Coral reefs are the ocean’s most biodiverse areas. They are also the lifeblood of our planet.
We know that rising temperatures can cause corals to bleach. Coral bleaching is when corals undergo stress that leads to slower growth, stunted reproduction, and possibly death. While corals can recover from bleaching, it can take years for their ecosystem to heal.
Studies done in 2008 and 2016 also show that the chemicals from sunscreen can create the same bleaching response from coral. Normally, coral bleaches at 81.7 Fahrenheit (31 Celcius).
Yet toxic chemicals found in sunscreen – like oxybenzone – causes coral to bleach at 78 Fahrenheit (25.5 Celcius).
The ingredients oxybenzone and octinoxate protect us from UV rays, but harm coral reefs at the same time. These two chemicals have been found to bleach coral and slow new growth – even in small doses. Other ingredients, like octocrylene, may still be harmful to our reefs – but have been studied less.
You don’t have to jump into the water for toxic chemicals from your sunscreen to reach the ocean.
- Aerosol dispensers spray chemicals across the sand, where the ocean tide picks them up
- Water runoff can bring the chemicals into the ocean
- Oxybenzone has also been found in urine samples
This is why it’s important to use non-toxic, reef-safe sunscreen – whether or not you’re jumping into the ocean.
What is reef-safe sunscreen?
Reef-safe sunscreen refers to sunscreen that do not contain toxic chemicals including oxybenzone and octinoxate – two chemicals studies have shown cause coral bleaching.
Reef-friendly sunscreen can be made with minerals including zinc oxide or titanium dioxide. Instead of absorbing into your skin like traditional sunscreen, these minerals sit on top of your skin to block UV rays.
Also look out for non-nanotized sunscreens, which means the ingredients are 100 nanometers in diameter or more. When those mineral ingredients are uncoated and nano-size, they can be ingested by coral where they’ll die.
It’s still not set in stone whether these minerals are completely reef-safe – but they do less harm to the environment than oxybenzone.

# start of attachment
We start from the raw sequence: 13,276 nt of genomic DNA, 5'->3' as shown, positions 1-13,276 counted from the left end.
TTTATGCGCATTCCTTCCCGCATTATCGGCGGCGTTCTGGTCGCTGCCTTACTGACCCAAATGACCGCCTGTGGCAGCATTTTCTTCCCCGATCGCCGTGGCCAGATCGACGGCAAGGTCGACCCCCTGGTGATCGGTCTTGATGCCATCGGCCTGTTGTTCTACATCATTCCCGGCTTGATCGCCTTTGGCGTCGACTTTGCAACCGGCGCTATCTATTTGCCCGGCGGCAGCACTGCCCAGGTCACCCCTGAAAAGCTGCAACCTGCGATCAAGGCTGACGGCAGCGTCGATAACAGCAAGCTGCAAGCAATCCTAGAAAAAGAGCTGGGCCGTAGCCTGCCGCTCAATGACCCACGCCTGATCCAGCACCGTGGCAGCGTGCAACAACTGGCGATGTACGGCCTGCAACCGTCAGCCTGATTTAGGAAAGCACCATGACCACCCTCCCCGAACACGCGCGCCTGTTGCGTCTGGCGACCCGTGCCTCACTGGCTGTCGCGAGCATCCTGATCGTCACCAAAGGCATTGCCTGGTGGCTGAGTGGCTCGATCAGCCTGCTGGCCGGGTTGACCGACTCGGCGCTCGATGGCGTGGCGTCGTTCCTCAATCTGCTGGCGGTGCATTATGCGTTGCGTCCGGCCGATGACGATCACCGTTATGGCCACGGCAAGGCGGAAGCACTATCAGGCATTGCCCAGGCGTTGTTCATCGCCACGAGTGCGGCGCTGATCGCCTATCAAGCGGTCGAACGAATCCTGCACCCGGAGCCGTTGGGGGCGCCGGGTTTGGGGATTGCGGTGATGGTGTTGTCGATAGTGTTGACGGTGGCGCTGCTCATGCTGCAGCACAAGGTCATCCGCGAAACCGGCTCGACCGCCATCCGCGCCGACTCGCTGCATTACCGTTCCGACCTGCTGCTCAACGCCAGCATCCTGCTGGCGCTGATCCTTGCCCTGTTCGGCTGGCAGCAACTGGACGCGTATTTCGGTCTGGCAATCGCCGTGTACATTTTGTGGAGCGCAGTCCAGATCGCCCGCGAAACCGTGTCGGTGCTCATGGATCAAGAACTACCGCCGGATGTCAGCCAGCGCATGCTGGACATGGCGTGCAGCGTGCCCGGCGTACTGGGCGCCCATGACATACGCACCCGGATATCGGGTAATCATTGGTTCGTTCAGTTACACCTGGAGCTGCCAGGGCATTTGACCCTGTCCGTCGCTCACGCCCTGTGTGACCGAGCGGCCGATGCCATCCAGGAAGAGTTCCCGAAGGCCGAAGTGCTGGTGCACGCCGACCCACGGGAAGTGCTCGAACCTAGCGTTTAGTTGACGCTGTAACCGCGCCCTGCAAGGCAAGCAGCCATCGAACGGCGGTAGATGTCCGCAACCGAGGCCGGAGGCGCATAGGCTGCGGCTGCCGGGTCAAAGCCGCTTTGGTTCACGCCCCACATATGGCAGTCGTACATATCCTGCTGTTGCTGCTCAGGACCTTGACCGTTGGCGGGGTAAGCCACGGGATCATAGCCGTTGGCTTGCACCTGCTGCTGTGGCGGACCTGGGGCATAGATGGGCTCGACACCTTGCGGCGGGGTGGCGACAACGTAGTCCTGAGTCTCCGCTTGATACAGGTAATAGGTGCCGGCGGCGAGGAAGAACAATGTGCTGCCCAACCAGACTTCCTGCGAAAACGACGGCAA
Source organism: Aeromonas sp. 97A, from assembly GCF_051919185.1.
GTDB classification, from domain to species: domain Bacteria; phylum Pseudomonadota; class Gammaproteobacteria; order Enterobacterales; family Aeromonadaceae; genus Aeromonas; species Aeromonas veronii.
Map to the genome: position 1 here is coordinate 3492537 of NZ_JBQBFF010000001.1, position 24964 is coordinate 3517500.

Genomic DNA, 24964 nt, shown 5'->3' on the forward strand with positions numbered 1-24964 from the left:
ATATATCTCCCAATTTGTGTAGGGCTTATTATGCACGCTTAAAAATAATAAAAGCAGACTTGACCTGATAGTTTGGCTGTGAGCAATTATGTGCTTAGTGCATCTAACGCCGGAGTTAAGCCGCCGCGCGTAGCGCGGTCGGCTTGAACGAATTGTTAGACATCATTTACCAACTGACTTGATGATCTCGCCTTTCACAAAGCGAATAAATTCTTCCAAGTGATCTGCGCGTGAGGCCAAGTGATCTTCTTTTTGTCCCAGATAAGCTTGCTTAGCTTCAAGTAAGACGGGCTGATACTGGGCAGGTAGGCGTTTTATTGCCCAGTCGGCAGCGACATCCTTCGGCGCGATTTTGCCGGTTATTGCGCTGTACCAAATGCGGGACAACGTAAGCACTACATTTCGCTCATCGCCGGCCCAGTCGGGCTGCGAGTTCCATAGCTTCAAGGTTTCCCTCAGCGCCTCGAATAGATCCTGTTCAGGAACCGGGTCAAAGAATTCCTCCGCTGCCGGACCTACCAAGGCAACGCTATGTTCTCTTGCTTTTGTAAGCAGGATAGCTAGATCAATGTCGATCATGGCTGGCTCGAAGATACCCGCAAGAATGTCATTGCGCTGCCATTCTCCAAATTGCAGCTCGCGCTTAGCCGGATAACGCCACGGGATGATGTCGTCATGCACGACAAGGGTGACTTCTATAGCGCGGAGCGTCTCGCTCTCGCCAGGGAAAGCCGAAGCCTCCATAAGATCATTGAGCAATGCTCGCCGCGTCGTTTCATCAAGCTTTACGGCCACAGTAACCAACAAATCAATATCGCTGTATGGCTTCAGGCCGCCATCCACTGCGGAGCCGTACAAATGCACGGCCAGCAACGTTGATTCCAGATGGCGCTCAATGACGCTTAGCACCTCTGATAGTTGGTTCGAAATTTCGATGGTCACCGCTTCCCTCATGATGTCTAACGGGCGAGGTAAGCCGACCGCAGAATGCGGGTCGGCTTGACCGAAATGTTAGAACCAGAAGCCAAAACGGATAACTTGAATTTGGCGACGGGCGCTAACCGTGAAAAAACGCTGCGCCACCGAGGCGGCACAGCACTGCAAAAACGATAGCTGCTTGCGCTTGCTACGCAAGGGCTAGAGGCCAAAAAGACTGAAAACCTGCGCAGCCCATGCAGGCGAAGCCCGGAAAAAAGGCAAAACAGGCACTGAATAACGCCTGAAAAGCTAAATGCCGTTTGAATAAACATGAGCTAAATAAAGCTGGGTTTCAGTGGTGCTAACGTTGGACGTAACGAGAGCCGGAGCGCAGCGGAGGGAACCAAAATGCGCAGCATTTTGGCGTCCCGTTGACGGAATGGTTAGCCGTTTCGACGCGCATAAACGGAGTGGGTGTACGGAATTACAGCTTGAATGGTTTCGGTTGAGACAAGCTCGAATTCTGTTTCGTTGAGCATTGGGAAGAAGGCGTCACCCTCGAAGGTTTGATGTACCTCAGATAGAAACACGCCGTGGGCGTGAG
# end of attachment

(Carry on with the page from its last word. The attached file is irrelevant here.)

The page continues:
1. Be cautious of the “reef-safe” label
As of 2020, labelling a sunscreen as “reef-safe” is not regulated. That means that any company can use the reef-safe label without being required to test whether or not its product would harm the coral reef.
Pay attention to the active ingredients!
Look for mineral-based sunscreen that includes zinc oxide or titanium dioxide.
2. Shop these reef-safe brands
We’ve done the research for you. Here are our top non-nano, mineral based sunscreen brands for you to shop from.
- Manda SPF 50 – non-nano zinc oxide based sunscreen
- Raw Elements SPF 30 – non-nano zinc oxide sunscreen with reusable packaging
- SurfDurt SPF 30 – non-nano zinc oxide based sunscreen
3. Advocate for reef-friendly laws
Hawaii became the first state to ban the sale of sunscreens containing the harmful chemicals oxybenzone and octinoxate in July 2018. Key West followed suit in February 2019. When both of these laws go into effect in 2021, people there will only be able to purchase reef-friendly sunscreens.
Advocate for laws that ban the sale of sunscreens that contain oxybenzone and octinoxate. Let your local politicians know about the economic and environmental harm that these toxins cause.
Making the switch to reef-safe sunscreen is just the first step to saving our ocean’s coral reefs!
You can also make changes to reduce the sunscreen you have to wear – for example, wearing UPF-rated sun protection clothing or staying under the shade during the sun’s most intense hours of 11am – 2pm.
Another way you can take part is by educating your friends and family members about the importance of reef-friendly sunscreen. Share this post to help them learn more about it!